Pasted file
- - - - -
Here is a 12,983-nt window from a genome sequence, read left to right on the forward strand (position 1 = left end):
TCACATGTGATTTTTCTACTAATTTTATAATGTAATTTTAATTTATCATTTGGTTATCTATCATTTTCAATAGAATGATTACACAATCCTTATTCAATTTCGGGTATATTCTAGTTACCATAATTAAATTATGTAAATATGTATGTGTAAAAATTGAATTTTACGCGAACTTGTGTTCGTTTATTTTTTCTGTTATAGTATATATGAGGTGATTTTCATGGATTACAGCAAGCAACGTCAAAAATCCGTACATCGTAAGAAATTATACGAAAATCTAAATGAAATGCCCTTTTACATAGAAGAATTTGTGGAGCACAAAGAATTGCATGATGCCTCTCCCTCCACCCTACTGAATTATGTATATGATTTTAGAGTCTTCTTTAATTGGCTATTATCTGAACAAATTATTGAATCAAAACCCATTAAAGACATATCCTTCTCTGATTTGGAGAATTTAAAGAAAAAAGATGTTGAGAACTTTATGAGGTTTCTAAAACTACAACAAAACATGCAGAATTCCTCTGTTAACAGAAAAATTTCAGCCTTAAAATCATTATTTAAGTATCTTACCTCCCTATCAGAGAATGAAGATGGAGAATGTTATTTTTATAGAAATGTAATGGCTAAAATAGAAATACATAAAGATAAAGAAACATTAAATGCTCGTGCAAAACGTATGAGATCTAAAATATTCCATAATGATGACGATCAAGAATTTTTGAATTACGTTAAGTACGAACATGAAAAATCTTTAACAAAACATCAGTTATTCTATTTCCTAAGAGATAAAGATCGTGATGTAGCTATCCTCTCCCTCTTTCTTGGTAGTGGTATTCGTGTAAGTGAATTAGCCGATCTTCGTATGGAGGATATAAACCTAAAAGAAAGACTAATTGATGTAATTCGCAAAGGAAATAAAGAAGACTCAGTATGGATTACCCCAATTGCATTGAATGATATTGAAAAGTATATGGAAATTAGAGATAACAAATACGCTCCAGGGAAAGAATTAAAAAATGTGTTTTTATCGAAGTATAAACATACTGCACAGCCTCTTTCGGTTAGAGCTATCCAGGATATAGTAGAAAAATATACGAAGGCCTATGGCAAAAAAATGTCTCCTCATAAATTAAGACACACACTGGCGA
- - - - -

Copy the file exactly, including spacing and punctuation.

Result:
Here is a 12,983-nt window from a genome sequence, read left to right on the forward strand (position 1 = left end):
TCACATGTGATTTTTCTACTAATTTTATAATGTAATTTTAATTTATCATTTGGTTATCTATCATTTTCAATAGAATGATTACACAATCCTTATTCAATTTCGGGTATATTCTAGTTACCATAATTAAATTATGTAAATATGTATGTGTAAAAATTGAATTTTACGCGAACTTGTGTTCGTTTATTTTTTCTGTTATAGTATATATGAGGTGATTTTCATGGATTACAGCAAGCAACGTCAAAAATCCGTACATCGTAAGAAATTATACGAAAATCTAAATGAAATGCCCTTTTACATAGAAGAATTTGTGGAGCACAAAGAATTGCATGATGCCTCTCCCTCCACCCTACTGAATTATGTATATGATTTTAGAGTCTTCTTTAATTGGCTATTATCTGAACAAATTATTGAATCAAAACCCATTAAAGACATATCCTTCTCTGATTTGGAGAATTTAAAGAAAAAAGATGTTGAGAACTTTATGAGGTTTCTAAAACTACAACAAAACATGCAGAATTCCTCTGTTAACAGAAAAATTTCAGCCTTAAAATCATTATTTAAGTATCTTACCTCCCTATCAGAGAATGAAGATGGAGAATGTTATTTTTATAGAAATGTAATGGCTAAAATAGAAATACATAAAGATAAAGAAACATTAAATGCTCGTGCAAAACGTATGAGATCTAAAATATTCCATAATGATGACGATCAAGAATTTTTGAATTACGTTAAGTACGAACATGAAAAATCTTTAACAAAACATCAGTTATTCTATTTCCTAAGAGATAAAGATCGTGATGTAGCTATCCTCTCCCTCTTTCTTGGTAGTGGTATTCGTGTAAGTGAATTAGCCGATCTTCGTATGGAGGATATAAACCTAAAAGAAAGACTAATTGATGTAATTCGCAAAGGAAATAAAGAAGACTCAGTATGGATTACCCCAATTGCATTGAATGATATTGAAAAGTATATGGAAATTAGAGATAACAAATACGCTCCAGGGAAAGAATTAAAAAATGTGTTTTTATCGAAGTATAAACATACTGCACAGCCTCTTTCGGTTAGAGCTATCCAGGATATAGTAGAAAAATATACGAAGGCCTATGGCAAAAAAATGTCTCCTCATAAATTAAGACACACACTGGCGA